Death on the Cherwell, by Mavis Doriel Hay, is set at a woman’s college at Oxford University. An unpopular member of the college staff is found dead in a canoe on a cold January afternoon by several of the students, who proceed to help police investigate the death.
The settings of these novels are charming to a modern reader, the intricate plotting is first-rate, the violence level is low, and the writing is compelling and richly detailed, making for quite a pleasant reading experience.
The Buried Giant by Kazuo Ishiguro
Elderly Britons Axl and Beatrice are a devoted couple who decide to leave their cave dwelling to go on a journey to visit their son in another village. Why leave now? Beatrice is clearly upset at losing the privilege of a candle in their room at night, and would like advice for a pain in her side. We gradually learn that there is a mist of forgetfulness throughout the land. What secrets are Axl and Beatrice forgetting, and is there a valid reason for the mist? Axl begins to worry that Beatrice will stop loving him if she remembers their past, and they both wonder if their long-lost son will welcome their visit. Traveling slowly, they encounter wonders, terrors, and adventures, but the pacing never increases in this dreamlike fable for grown-ups, set in the fifth or sixth century, decades after the death of Arthur, a leader of the Britons. There is an uneasy peace between the Celtic Britons and the Saxon invaders. In a Saxon village, Axl and Beatrice hear of a boy stolen by ogres. Edwin is rescued by Wistan, and the four journey together for a while. Wistan, a Saxon warrior, is determined to find and slay the dragon Querig, but elderly knight Gawain claims that quest for himself. A leisurely read, this is a beautiful portrait of an elderly couple and their quest to remember their past, no matter what happens.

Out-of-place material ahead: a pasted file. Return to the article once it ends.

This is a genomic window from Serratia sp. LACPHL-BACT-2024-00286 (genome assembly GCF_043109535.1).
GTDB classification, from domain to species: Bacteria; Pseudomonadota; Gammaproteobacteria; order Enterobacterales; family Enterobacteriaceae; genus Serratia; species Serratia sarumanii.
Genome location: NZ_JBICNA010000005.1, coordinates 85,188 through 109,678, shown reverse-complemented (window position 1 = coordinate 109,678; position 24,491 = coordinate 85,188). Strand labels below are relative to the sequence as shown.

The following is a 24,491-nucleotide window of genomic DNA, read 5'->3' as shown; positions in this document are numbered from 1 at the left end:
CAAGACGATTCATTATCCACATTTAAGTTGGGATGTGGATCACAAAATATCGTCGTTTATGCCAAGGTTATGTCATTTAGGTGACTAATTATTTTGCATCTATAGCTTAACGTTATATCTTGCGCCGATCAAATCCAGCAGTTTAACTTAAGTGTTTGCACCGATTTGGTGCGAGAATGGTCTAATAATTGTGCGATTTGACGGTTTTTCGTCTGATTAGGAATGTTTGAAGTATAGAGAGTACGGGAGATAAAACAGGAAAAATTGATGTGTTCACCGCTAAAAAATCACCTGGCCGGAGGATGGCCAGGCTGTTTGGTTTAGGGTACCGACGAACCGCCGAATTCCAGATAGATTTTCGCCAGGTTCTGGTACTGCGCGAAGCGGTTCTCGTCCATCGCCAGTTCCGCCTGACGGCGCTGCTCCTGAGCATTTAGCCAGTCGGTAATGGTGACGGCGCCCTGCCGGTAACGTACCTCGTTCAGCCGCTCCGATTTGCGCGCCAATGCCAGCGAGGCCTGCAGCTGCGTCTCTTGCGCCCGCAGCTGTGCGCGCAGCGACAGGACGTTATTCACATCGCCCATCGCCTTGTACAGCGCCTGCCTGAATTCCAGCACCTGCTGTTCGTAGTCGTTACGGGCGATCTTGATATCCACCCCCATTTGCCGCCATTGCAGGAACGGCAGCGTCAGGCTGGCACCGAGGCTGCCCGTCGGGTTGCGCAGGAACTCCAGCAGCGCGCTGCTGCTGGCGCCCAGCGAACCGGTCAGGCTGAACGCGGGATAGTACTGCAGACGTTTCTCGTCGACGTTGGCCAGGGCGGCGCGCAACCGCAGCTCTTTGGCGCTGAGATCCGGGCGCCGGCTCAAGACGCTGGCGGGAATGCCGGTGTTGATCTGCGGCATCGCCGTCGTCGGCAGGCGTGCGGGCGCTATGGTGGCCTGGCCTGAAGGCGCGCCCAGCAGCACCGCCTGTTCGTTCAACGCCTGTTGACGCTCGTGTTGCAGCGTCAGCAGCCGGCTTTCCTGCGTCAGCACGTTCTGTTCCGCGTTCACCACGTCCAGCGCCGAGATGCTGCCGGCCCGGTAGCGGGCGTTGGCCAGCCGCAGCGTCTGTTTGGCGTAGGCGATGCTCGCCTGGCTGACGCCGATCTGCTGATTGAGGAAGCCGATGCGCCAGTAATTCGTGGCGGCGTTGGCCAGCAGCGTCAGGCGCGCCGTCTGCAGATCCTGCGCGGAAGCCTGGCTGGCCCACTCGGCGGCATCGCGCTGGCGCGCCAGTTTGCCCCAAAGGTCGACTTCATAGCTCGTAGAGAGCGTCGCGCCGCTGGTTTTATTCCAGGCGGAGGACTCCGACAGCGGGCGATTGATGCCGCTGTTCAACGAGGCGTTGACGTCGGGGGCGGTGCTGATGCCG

I enjoy re-reading books occasionally, and sometimes I find books I haven’t read by favorite authors. All of these books were published between 1951 and 1960.
One of my favorite books to re-read is Trustee from the Toolroom, by Nevil Shute. Keith Stewart is an ordinary man in Ealing, England, who becomes trustee of his young niece along with his wife, and tries to find a way to get to the South Pacific to recover her inheritance. He is an engineer who makes mechanical models, and writes about them for The Miniature Mechanic, along with answering dozens of letters from readers working on the models. These readers later help him get to Tahiti and back home again, via the Pacific Northwest.
I also read The Far Country, by Nevil Shute, set mainly in Australia. Post World War II conditions in England were still bad, with some rationing still in place until 1954. Jennifer Morton gets an unexpected gift from her late grandmother, and visits her cousin’s ranch in Victoria, Australia, where she meets a Czech doctor working as a lumberjack. Beautiful scenery, appealing characters, and a good look at the differences between life in England and in northeast Australia around 1950. Nevil Shute’s novels are known for their excellent storytelling, with mostly appealing characters, usually ordinary people in extraordinary situations or settings. These aren’t necessarily gentle reads, as he is best known for the post-apocalyptic On the Beach, and the World War II novel, A Town Like Alice.
I listened to two Regency romance novels by Georgette Heyer: Venetia, and The Quiet Gentleman. Her books are known for mild romance and witty dialogue, along with some humor. They are also excellent as audiobooks. Since they’re set in the early 1800s, they don’t feel at all dated. The library has a large collection of both authors’ books, as they are frequently reprinted. If you’re looking for a change of pace for your summer reading, browse and enjoy.
The Widow by Fiona Barton
It’s rather a relief for Jean Taylor to be a widow. Maybe the reporters and detectives will leave her alone at last. Jean’s husband Glen was a suspect in the much-publicized disappearance of little Bella Elliott from her front yard. Bella has never been found, although her mother Dawn believes she’s still alive. Glen drove a delivery van, and may have been in Bella’s neighborhood that day. Jean, a hairdresser in London, always stood by him, even after detectives reveal some of his dark secrets. Dogged PI Bob Sparkes can’t stop looking for leads in Bella’s case, and resourceful reporter Kate Waters manages to get the first interview with Jean. Read this compelling, fast-paced novel of psychological suspense to find out what happened to Bella, if Glen was guilty of her kidnapping, and what Jean knew or suspected and when. But the reader must decide if Jean’s story is reliable, as she has her own secrets. No graphic violence here, just plenty of chills. Readalikes include Gone Girl by Gillian Flynn, The Girl on the Train by Paula Hawkins, The Expats by Chris Pavone, and The Last Child by John Hart.